In the spring of this year I happened upon a sale of the instrument I'm sending you.
In the past thirty or forty years the west German's have exported to this country violins by the name of "Phreschner, Schroetter, Becker, Siedel " that were intended to be school instruments. They are heavily wooded and very rugged. While the sound is not what we'd consider "huge" the tone of the instruments is still decent.
These are the very best choice for amplifying. Providing you can find one they are for the most part very reasonably priced, most of the time, in fiddler's circles at least under $250. There are more instruments available with the labels of American importers such as Knilling, Ton-Clar, etc. that are basically the same West German instrument however when purchased through violin houses can be several hundred dollars more. These instruments are very sound and do not change every time someone should breathe on them. Also of great importance is they're of proper dimensions with proper fittings.
As far as amplifiers, this is another thing that has been very frustrating over the years. The very first amplifier I used was a very old Fender Twin (wish I still had it).
It did not have reverb however and I couldn't wait until the opportunity came to trade it in on one of the new reverb models. In fact, it was a new amplifier made by Peavy, called Vintage, and it looked like my old amp. I can say that I honestly never like the Peavy amplifier. Not only was the sound more "amplified sounding" it distorted during double stops. I then traded the Peavy off and acquired a current model Fender Twin Reverb, this was an okay amp I suppose however it did not have the sound of my old Fender. When I became the 17th member of The Sons of The Pioneers in the early 80's I acquired a Poly-Tone amp which had a very warm sound however the distortion problem was still there with double stops. Roy Lanham of The Pioneers acquired for me, on endorsement basis, a new amp that Leo Fender was marketing called "Music-Man". It is tube type and has one 15 inch EV speaker. I've tried all sorts of amps over the years, Kustom, Yamaha, Crate, Evans, Peavy, Ampeg, you name it. While great for guitars they are not, in my opinion good as fiddle amps. My suggestion, after all of this, is that you look for an older Fender or Music-Man amp, be sure they are tube-type. These are the best at reproducing the natural sound of the fiddle.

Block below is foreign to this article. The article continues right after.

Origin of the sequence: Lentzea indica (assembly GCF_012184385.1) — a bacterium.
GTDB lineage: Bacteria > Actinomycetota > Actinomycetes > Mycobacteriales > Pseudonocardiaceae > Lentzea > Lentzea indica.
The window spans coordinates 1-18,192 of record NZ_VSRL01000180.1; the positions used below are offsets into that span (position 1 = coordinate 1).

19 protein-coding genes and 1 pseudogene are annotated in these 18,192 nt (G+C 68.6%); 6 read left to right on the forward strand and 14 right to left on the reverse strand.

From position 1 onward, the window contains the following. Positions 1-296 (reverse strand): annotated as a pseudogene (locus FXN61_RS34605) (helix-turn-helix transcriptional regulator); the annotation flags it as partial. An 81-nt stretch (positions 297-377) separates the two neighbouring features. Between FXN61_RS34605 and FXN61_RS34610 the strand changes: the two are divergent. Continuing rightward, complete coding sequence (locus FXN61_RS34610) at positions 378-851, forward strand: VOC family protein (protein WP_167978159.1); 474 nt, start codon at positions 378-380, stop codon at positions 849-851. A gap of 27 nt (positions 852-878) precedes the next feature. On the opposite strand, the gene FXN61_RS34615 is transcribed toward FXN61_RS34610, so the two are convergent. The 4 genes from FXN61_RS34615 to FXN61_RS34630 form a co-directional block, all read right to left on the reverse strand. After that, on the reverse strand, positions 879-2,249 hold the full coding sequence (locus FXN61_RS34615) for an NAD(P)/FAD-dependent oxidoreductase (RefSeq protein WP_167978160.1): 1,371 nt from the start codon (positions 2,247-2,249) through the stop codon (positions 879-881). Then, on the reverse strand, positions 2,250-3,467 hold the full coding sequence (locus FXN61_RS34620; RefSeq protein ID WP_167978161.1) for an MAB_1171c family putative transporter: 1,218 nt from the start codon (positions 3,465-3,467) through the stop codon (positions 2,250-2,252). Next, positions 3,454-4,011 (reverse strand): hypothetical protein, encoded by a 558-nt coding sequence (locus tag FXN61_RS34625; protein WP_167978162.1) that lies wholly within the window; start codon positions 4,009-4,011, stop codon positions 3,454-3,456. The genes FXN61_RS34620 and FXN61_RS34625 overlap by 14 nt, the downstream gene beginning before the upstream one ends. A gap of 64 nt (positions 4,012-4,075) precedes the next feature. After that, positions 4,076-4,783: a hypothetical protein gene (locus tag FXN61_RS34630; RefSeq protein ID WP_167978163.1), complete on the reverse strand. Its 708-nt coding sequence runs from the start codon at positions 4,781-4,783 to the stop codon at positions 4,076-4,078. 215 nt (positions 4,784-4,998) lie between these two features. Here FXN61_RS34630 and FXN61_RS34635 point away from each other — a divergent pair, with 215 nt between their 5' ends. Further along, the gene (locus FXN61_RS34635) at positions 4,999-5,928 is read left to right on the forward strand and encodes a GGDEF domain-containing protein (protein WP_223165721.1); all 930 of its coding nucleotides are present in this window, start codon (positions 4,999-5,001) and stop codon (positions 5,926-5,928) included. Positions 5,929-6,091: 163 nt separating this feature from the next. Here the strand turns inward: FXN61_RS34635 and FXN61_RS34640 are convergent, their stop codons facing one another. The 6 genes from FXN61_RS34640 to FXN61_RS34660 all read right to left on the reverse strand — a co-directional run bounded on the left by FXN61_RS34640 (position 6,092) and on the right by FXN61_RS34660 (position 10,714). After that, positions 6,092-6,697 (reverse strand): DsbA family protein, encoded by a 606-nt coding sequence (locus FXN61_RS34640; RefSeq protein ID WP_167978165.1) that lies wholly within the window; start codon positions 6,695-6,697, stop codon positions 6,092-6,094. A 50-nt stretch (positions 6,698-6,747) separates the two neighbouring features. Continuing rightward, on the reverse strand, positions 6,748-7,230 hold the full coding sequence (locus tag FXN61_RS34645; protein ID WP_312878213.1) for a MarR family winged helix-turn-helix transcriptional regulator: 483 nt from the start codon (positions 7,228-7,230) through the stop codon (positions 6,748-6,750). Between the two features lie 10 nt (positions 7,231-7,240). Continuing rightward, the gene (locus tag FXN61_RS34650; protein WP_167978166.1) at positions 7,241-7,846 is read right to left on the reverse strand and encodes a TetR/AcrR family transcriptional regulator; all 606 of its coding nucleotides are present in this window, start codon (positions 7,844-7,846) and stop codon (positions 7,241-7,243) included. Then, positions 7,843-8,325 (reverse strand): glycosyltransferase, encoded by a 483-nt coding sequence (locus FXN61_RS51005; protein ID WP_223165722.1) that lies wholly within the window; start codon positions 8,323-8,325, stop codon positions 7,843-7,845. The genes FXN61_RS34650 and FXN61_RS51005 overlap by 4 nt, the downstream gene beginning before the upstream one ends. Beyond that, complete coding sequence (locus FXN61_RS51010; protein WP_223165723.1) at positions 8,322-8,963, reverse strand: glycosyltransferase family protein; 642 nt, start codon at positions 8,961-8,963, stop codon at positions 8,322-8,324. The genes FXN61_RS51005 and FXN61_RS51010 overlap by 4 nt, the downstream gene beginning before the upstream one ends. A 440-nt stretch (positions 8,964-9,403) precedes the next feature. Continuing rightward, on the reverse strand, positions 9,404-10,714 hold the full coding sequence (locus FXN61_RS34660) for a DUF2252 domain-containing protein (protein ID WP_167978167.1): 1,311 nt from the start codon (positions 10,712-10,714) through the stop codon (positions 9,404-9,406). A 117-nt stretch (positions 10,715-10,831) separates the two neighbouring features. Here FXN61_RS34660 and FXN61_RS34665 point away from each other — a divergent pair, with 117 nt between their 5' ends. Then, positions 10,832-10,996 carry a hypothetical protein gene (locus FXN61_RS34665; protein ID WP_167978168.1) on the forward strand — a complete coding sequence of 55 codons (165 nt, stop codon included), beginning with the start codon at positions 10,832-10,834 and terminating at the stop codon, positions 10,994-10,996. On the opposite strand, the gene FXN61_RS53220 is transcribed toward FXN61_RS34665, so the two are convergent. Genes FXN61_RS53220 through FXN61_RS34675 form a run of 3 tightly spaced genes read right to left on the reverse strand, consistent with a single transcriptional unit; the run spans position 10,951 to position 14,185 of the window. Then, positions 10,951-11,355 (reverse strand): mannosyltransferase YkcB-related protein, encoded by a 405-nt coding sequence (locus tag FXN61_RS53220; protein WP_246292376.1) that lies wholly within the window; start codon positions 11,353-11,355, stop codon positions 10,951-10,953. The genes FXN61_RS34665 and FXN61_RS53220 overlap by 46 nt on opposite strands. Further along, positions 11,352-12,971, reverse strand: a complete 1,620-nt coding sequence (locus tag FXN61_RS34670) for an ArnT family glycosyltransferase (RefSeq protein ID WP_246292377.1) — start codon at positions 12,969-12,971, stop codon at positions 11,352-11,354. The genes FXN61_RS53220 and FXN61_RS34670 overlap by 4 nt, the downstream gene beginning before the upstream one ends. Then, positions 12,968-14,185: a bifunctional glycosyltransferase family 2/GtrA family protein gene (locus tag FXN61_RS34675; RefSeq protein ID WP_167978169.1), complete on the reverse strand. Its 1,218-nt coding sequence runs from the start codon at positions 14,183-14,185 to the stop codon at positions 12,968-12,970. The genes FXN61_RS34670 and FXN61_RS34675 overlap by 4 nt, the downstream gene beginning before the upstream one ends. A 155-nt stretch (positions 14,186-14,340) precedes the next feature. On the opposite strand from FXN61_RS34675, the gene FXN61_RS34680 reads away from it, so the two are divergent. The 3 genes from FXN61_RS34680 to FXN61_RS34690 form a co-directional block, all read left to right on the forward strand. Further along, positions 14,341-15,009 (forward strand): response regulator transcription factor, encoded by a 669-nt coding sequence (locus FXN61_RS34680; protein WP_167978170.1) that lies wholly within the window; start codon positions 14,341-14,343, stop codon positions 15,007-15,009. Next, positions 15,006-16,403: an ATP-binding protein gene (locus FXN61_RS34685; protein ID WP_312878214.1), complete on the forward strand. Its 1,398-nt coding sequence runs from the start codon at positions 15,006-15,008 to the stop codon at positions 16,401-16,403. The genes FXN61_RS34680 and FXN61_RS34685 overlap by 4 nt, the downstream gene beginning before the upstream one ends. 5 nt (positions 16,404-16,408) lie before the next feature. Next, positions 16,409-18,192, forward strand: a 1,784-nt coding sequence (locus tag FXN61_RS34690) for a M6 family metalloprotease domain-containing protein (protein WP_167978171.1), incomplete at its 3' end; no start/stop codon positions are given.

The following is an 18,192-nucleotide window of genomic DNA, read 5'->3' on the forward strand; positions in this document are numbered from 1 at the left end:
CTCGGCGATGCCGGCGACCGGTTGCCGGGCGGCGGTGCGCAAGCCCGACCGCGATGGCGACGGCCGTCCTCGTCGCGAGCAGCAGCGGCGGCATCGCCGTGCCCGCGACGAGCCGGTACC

SOUND SYSTEMS AND "SOUND MEN".
Unfortunately we are "at the mercy" many times of the "sound man" whenever we should have a direct connection to the sound-system. Even though we've spent countless hours, trial and error, to achieve just the right pick-up, the right fiddle, the right amp, etc. we're drawn into a situation of which besides the sound coming direct from our amp, it now also comes through the PA system with the aid of a microphone in front of our amp. We have no idea what is "really" being sent to the audience as far as our sound, our volume, our tone, etc. The sound man is
AT THE CONTROL KNOBS!!
Invariably many sound men think that a "fiddle sound" is something "tinny" or "washed in reverb". AFTER ALL WE'VE DONE, AFTER ALL WE'VE BEEN THROUGH, ALAS.
In conclusion, the above is something we sometimes must simply "live with". It is something we, in most cases, cannot change.
I sincerely hope that my reflecting upon my experiences in the above will be of benefit to you.
As far the amp and pickup I now use, a few years back I purchased a Fender “re-issue 65 twin” that I am using. It is as near to what my old Fender sounded like if not BETTER.
The combination of this amp with MY FISHMAN transducer, HAS EVERYTHING to do with my sound.